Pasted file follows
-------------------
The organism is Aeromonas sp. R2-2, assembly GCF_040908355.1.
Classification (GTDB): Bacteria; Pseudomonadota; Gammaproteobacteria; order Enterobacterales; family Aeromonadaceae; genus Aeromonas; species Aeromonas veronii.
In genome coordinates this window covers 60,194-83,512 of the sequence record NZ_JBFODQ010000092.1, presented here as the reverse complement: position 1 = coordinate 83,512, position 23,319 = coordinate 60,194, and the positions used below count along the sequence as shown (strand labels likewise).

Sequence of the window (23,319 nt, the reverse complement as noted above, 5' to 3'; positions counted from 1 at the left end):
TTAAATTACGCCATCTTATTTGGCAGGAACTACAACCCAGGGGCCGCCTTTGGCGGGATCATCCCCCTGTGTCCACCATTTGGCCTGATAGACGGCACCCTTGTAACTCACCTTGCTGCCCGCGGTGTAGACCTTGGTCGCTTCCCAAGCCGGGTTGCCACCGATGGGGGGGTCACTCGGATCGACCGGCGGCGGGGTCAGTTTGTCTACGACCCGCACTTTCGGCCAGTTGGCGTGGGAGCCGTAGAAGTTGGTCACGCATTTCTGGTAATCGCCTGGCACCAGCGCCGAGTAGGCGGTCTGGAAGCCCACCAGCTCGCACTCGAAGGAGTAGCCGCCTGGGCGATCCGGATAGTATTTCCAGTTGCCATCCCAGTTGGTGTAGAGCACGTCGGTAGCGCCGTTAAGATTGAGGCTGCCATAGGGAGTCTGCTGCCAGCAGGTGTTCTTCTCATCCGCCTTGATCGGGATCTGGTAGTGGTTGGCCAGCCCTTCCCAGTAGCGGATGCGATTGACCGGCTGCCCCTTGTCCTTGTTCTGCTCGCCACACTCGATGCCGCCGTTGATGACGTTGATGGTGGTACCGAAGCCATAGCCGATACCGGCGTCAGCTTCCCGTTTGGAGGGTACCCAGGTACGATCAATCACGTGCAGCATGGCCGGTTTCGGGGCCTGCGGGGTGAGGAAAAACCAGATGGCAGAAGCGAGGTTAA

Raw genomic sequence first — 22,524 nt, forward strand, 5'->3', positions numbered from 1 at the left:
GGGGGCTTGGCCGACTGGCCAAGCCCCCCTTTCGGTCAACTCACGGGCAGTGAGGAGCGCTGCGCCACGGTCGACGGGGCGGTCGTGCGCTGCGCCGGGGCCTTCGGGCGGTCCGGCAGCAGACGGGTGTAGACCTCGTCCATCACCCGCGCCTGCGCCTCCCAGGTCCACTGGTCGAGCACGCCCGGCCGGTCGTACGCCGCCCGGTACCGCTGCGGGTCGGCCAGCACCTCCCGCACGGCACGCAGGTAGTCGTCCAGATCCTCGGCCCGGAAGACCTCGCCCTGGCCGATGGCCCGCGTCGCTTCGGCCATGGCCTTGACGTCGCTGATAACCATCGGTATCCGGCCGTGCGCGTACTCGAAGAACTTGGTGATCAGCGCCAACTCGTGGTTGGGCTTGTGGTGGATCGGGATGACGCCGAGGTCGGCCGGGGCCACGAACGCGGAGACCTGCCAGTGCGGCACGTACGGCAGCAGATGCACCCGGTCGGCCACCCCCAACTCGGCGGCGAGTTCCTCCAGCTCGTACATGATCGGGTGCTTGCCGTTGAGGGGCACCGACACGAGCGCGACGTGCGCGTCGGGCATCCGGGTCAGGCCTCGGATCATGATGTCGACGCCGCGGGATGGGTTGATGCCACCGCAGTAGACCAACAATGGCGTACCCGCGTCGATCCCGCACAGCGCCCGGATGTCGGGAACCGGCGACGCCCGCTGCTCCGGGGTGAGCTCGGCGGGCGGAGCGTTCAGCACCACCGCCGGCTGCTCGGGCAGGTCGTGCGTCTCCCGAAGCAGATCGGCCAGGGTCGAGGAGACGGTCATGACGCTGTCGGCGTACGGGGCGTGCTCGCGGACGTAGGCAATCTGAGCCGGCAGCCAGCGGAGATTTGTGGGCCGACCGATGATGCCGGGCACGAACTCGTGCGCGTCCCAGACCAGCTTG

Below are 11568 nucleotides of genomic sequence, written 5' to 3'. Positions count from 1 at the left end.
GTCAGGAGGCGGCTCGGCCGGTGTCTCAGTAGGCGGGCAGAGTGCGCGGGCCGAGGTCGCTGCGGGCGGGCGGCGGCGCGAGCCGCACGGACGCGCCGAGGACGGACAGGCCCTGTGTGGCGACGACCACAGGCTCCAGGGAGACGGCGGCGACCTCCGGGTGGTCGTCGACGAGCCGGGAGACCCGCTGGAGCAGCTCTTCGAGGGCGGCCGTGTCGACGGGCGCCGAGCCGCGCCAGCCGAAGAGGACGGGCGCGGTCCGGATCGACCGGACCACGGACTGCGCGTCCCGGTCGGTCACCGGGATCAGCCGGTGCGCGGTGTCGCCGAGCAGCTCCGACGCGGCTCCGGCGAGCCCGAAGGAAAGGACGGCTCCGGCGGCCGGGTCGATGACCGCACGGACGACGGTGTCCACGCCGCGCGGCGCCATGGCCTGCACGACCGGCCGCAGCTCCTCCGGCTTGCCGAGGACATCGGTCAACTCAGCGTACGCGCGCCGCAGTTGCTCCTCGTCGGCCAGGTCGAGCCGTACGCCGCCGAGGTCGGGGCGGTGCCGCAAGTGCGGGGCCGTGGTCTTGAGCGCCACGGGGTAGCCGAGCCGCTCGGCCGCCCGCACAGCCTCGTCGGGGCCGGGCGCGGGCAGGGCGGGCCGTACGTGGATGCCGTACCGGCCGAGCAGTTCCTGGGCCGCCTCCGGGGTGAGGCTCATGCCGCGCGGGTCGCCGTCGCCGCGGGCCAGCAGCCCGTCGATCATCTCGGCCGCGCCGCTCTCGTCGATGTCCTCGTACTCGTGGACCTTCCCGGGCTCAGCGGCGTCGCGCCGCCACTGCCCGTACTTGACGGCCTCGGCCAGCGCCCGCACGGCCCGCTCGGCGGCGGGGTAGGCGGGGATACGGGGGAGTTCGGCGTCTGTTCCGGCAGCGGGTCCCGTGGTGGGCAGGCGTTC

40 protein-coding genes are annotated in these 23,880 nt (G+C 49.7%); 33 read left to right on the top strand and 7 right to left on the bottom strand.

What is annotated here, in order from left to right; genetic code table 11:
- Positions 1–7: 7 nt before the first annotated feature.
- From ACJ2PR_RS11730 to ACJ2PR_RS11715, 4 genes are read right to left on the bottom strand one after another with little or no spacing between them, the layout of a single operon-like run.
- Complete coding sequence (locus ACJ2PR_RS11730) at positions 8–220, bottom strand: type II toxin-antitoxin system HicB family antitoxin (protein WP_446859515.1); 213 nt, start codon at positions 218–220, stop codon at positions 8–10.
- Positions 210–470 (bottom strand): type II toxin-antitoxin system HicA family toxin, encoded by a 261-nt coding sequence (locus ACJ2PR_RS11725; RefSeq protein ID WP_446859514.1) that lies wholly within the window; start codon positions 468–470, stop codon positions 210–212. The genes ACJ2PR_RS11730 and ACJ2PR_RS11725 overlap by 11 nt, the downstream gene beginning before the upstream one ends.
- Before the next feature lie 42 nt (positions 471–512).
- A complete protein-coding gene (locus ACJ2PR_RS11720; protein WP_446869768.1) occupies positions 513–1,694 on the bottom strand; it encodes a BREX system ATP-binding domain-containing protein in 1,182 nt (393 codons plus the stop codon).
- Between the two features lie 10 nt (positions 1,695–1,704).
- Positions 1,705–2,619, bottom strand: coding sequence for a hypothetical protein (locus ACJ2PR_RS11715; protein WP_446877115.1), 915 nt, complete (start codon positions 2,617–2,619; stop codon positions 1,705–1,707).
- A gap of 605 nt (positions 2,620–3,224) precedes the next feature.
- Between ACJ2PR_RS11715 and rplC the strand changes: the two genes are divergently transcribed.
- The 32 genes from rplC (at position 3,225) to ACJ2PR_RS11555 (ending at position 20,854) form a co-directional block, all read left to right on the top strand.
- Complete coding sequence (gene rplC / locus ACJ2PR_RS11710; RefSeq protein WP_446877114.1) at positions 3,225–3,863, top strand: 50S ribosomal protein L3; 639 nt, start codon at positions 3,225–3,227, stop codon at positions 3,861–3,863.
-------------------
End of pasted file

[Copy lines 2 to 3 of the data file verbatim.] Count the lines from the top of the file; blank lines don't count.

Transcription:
Classification (GTDB): Bacteria; Pseudomonadota; Gammaproteobacteria; order Enterobacterales; family Aeromonadaceae; genus Aeromonas; species Aeromonas veronii.
In genome coordinates this window covers 60,194-83,512 of the sequence record NZ_JBFODQ010000092.1, presented here as the reverse complement: position 1 = coordinate 83,512, position 23,319 = coordinate 60,194, and the positions used below count along the sequence as shown (strand labels likewise).